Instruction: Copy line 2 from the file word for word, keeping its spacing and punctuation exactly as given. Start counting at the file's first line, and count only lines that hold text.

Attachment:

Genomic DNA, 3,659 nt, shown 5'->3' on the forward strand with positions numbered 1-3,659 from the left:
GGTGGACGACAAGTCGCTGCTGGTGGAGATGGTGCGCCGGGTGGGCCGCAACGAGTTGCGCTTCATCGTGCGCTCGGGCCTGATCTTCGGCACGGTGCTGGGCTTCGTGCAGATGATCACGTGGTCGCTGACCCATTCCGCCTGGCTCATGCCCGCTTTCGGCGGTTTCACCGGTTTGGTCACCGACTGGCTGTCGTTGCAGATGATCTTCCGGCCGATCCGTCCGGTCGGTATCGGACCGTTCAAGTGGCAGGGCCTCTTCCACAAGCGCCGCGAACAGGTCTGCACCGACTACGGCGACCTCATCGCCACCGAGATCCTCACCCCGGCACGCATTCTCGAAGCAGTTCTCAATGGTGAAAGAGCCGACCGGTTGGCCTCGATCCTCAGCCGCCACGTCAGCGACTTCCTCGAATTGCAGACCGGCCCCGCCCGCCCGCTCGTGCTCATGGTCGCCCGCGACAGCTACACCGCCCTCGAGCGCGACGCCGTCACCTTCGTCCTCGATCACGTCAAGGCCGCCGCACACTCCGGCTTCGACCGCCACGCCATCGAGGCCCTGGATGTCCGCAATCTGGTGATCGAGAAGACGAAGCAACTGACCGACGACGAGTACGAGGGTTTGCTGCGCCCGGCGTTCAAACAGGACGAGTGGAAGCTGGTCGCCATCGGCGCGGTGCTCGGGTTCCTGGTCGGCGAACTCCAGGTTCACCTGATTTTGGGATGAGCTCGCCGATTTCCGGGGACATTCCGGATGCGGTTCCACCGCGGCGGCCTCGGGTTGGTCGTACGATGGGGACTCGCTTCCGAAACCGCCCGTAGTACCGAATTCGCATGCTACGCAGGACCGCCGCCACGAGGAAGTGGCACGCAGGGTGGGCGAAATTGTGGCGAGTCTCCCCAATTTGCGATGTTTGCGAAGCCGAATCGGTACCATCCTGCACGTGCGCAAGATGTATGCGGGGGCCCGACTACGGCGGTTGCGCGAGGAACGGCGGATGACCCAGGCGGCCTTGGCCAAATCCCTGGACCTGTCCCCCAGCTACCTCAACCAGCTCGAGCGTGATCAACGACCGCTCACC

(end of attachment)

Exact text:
GGTGGACGACAAGTCGCTGCTGGTGGAGATGGTGCGCCGGGTGGGCCGCAACGAGTTGCGCTTCATCGTGCGCTCGGGCCTGATCTTCGGCACGGTGCTGGGCTTCGTGCAGATGATCACGTGGTCGCTGACCCATTCCGCCTGGCTCATGCCCGCTTTCGGCGGTTTCACCGGTTTGGTCACCGACTGGCTGTCGTTGCAGATGATCTTCCGGCCGATCCGTCCGGTCGGTATCGGACCGTTCAAGTGGCAGGGCCTCTTCCACAAGCGCCGCGAACAGGTCTGCACCGACTACGGCGACCTCATCGCCACCGAGATCCTCACCCCGGCACGCATTCTCGAAGCAGTTCTCAATGGTGAAAGAGCCGACCGGTTGGCCTCGATCCTCAGCCGCCACGTCAGCGACTTCCTCGAATTGCAGACCGGCCCCGCCCGCCCGCTCGTGCTCATGGTCGCCCGCGACAGCTACACCGCCCTCGAGCGCGACGCCGTCACCTTCGTCCTCGATCACGTCAAGGCCGCCGCACACTCCGGCTTCGACCGCCACGCCATCGAGGCCCTGGATGTCCGCAATCTGGTGATCGAGAAGACGAAGCAACTGACCGACGACGAGTACGAGGGTTTGCTGCGCCCGGCGTTCAAACAGGACGAGTGGAAGCTGGTCGCCATCGGCGCGGTGCTCGGGTTCCTGGTCGGCGAACTCCAGGTTCACCTGATTTTGGGATGAGCTCGCCGATTTCCGGGGACATTCCGGATGCGGTTCCACCGCGGCGGCCTCGGGTTGGTCGTACGATGGGGACTCGCTTCCGAAACCGCCCGTAGTACCGAATTCGCATGCTACGCAGGACCGCCGCCACGAGGAAGTGGCACGCAGGGTGGGCGAAATTGTGGCGAGTCTCCCCAATTTGCGATGTTTGCGAAGCCGAATCGGTACCATCCTGCACGTGCGCAAGATGTATGCGGGGGCCCGACTACGGCGGTTGCGCGAGGAACGGCGGATGACCCAGGCGGCCTTGGCCAAATCCCTGGACCTGTCCCCCAGCTACCTCAACCAGCTCGAGCGTGATCAACGACCGCTCACC